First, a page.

J., a 13-year-old Palestinian, lives in the village of Al Janiya. One cold morning in the beginning of last December, wearing pajamas and slippers, J. left his house and went to collect items from a nearby place for his relative’s engagement party. A large carob tree stood near the place. J. was accompanied by A., a six-year-old child.
As J. would later describe it afterward, upon reaching the tree, several soldiers jumped on the children and began hitting them. The altercation attracted the attention of an adult, who arrived and began yelling at the soldiers. The soldiers released A. but kept hold of J.
J.’s mother rushed to the scene and tried to dislodge the child from their grasp. In response, one of the soldiers pressed his rifle’s barrel to her chest. The mother, who suffers from an illness, lost consciousness. In the ensuing chaos, the soldiers threw stun and tear gas grenades, taking off in a car with J.
Meanwhile, at home, J.’s father heard the news from children who came to his doors in tears. He and his relatives would spend the next hours in desperate attempts to talk to the Palestinian District Coordination Offices (DCO) to try and find out where their son is.
J. was first taken to a military base, where – as he later described – the soldiers tied his eyes with gun cloth, and then tied his hands and beat him with their rifle butts. The soldiers demanded he admit to throwing stones. J. denied this allegation, pointing to the fact he was in pajamas and slippers. One of the soldiers threatened him that if he would not be released without confessing.
The tactic of taking children away and demanding they incriminate themselves, while isolating and denying them access to their parents is nothing new. In 2011, Israeli human rights NGO B’Tselem published a report titled “No Minor Matter,” which documented this phenomenon. The report found that the children, isolated and often tortured (yes, the beating of the defenseless may amount in some cases to torture), are required time and again to agree to a Kafkaesque deal: confess and incriminate others, and they will be released immediately; refuse, and they remain in detention. Since the children have no adult or lawyer to consult with, and because 13-year-olds are rarely human rights scholars, many believe what they are told.
The result is often coerced incrimination, of themselves and others. And there is almost no exit route from a confession in what we usually call the justice system: B’Tselem’s report found that out of 835 cases of indictments of Palestinian juveniles, only one was acquitted. Note that while in Israel, the parents of a detained juvenile must be informed of the detention (their presence in an investigation is mandatory), and the interrogator must be a trained juvenile interrogator, there are no such rights for Palestinians in the West Bank. Any soldier may thus serve as an interrogator.
Yet despite it all, J. refused to confess to what the allegations, and continued pleading his innocence. In turn, his captors increased the pressure. He says he was put in a cold room with the air conditioner fully on. He does not know how long he was left there – a gun cloth over one’s eyes will cause the loss of sense of time – but he was freezing. That didn’t work either, so the soldiers later took him out of the room, handcuffed him in a particularly painful way, trussed him in a car and drove to a different military base where they delivered him to the police. “And there they did not beat me,” J. said.
The time was around 8:30 p.m., about 12 hours since J. was kidnapped by the IDF, at least as far as he and his family were concerned, since they had no idea where he was. He was then turned over to the Palestinian DCO and went home. J. was not summoned to a second interrogation, he simply left his home one cold morning in pajamas and slippers, met IDF soldiers, was captured, beaten, and released. There is no visible process in action here. Suspiciously, J. was released after precisely 12 hours – the maximum length of time soldiers may detain a juvenile without having to obtain authorization.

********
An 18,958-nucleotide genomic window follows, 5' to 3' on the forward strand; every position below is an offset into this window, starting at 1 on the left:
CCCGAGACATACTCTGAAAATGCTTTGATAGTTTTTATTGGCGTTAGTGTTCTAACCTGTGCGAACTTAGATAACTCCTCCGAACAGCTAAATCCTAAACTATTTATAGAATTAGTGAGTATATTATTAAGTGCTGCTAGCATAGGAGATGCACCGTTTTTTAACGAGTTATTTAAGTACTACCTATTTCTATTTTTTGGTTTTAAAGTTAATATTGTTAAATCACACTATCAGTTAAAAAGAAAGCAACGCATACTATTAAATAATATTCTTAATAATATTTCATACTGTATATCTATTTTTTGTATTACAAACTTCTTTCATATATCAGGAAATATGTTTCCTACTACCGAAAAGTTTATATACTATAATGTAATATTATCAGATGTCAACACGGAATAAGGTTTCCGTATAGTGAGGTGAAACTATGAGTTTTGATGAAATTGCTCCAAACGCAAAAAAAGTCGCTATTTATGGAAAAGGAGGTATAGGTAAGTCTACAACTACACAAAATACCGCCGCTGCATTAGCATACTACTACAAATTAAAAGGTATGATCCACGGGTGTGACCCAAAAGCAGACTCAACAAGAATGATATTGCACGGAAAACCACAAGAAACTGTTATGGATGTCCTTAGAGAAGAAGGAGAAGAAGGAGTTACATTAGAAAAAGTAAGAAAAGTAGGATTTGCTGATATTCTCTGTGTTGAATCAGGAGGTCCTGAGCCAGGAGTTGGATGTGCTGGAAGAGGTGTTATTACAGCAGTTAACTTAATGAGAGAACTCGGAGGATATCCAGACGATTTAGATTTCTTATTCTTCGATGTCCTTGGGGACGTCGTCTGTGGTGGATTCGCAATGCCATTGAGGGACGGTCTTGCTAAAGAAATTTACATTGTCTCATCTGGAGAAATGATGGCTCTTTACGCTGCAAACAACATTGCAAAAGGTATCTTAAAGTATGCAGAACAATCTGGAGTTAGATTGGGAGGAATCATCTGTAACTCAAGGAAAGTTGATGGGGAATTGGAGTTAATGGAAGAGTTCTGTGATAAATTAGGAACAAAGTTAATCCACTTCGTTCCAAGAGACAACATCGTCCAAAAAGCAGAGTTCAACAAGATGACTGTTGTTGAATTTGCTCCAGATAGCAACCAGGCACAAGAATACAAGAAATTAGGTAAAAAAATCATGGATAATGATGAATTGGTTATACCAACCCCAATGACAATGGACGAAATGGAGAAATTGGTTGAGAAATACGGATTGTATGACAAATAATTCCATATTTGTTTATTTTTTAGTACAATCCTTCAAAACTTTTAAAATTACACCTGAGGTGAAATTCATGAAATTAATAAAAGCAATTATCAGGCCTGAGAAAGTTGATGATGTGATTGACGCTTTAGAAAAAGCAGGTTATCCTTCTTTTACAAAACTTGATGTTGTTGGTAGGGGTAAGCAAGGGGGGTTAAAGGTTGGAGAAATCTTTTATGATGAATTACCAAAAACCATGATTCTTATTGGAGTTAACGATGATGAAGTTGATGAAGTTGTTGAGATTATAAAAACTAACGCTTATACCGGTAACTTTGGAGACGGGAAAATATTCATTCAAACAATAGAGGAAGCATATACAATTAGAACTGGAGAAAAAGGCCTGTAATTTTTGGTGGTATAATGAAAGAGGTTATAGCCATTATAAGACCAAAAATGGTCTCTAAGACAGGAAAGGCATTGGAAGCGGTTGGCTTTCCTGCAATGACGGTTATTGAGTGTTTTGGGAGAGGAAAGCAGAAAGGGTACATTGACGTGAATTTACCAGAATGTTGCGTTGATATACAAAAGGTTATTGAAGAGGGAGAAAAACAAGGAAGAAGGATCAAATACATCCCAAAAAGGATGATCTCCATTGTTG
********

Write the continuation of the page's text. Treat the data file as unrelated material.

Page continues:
So here we have here an incident of disappearing a juvenile without informing his family — who is now looking for him in a panic — which ends suddenly after 12 hours. What was the point? It’s unclear. No one said anything.
In the beginning of January, we lodged a complaint on behalf of J.’s father with the Operation Affairs Prosecutor. We can chart the complaint’s future route in advance. First, the prosecution will take a few months, perhaps even a year or more, to think it over. Was a crime committed? Is there truly a need for an investigation? After who knows how many months, when it will be clear to all that there is no chance of an actual investigation, the prosecution will either close the case without investigating it, or send it to the Military Police Criminal Investigations Division (MPCID), which will also take its time. The passing time will allow the soldiers responsible for the act to be discharged and avoid military justice. It will also cloud the memory of everyone involved. You say we detained some kid in slippers two years ago? I really don’t remember, the soldier will say. And he truly won’t. But wait a minute – can the kid actually identify those who beat him? He had gun cloth over his eyes, did he not?
So the military prosecution will decide in three or four years that something may have happened. And it may have been improper — possibly even lamentable. Perhaps we should even condemn it, and at one point there may have been a time for some judicial action, but there is nothing we can do about it now. And anyway, we haven’t the foggiest idea who was involved.
We have seen all of these excuses. When it comes to inaction, the military investigative system is a champion. When it comes to indicting criminals who harm Palestinians – unless they harm the army’s own effectiveness – it is much less so.